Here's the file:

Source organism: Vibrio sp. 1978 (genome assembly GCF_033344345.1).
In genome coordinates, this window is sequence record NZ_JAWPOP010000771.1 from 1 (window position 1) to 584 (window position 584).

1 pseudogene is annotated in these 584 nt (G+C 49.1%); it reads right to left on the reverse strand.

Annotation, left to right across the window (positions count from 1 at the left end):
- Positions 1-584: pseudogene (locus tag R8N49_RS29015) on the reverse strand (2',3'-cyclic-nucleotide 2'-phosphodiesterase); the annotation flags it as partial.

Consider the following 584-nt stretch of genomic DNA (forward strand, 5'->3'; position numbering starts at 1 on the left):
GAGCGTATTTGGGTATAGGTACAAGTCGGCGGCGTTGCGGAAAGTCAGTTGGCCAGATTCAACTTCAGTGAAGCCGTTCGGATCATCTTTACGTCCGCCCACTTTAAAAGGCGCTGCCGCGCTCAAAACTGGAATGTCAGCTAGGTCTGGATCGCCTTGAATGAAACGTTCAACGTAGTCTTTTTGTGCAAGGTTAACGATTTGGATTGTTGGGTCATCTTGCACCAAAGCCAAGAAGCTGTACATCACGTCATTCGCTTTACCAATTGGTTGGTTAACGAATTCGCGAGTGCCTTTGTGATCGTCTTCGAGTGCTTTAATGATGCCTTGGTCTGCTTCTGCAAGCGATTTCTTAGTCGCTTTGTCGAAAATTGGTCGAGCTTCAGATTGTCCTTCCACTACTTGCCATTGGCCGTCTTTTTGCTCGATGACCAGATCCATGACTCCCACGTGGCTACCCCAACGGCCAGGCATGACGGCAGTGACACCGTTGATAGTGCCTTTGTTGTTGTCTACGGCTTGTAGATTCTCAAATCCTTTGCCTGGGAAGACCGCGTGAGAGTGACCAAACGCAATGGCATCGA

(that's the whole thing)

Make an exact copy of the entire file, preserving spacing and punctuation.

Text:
Source organism: Vibrio sp. 1978 (genome assembly GCF_033344345.1).
In genome coordinates, this window is sequence record NZ_JAWPOP010000771.1 from 1 (window position 1) to 584 (window position 584).

1 pseudogene is annotated in these 584 nt (G+C 49.1%); it reads right to left on the reverse strand.

Annotation, left to right across the window (positions count from 1 at the left end):
- Positions 1-584: pseudogene (locus tag R8N49_RS29015) on the reverse strand (2',3'-cyclic-nucleotide 2'-phosphodiesterase); the annotation flags it as partial.

Consider the following 584-nt stretch of genomic DNA (forward strand, 5'->3'; position numbering starts at 1 on the left):
GAGCGTATTTGGGTATAGGTACAAGTCGGCGGCGTTGCGGAAAGTCAGTTGGCCAGATTCAACTTCAGTGAAGCCGTTCGGATCATCTTTACGTCCGCCCACTTTAAAAGGCGCTGCCGCGCTCAAAACTGGAATGTCAGCTAGGTCTGGATCGCCTTGAATGAAACGTTCAACGTAGTCTTTTTGTGCAAGGTTAACGATTTGGATTGTTGGGTCATCTTGCACCAAAGCCAAGAAGCTGTACATCACGTCATTCGCTTTACCAATTGGTTGGTTAACGAATTCGCGAGTGCCTTTGTGATCGTCTTCGAGTGCTTTAATGATGCCTTGGTCTGCTTCTGCAAGCGATTTCTTAGTCGCTTTGTCGAAAATTGGTCGAGCTTCAGATTGTCCTTCCACTACTTGCCATTGGCCGTCTTTTTGCTCGATGACCAGATCCATGACTCCCACGTGGCTACCCCAACGGCCAGGCATGACGGCAGTGACACCGTTGATAGTGCCTTTGTTGTTGTCTACGGCTTGTAGATTCTCAAATCCTTTGCCTGGGAAGACCGCGTGAGAGTGACCAAACGCAATGGCATCGA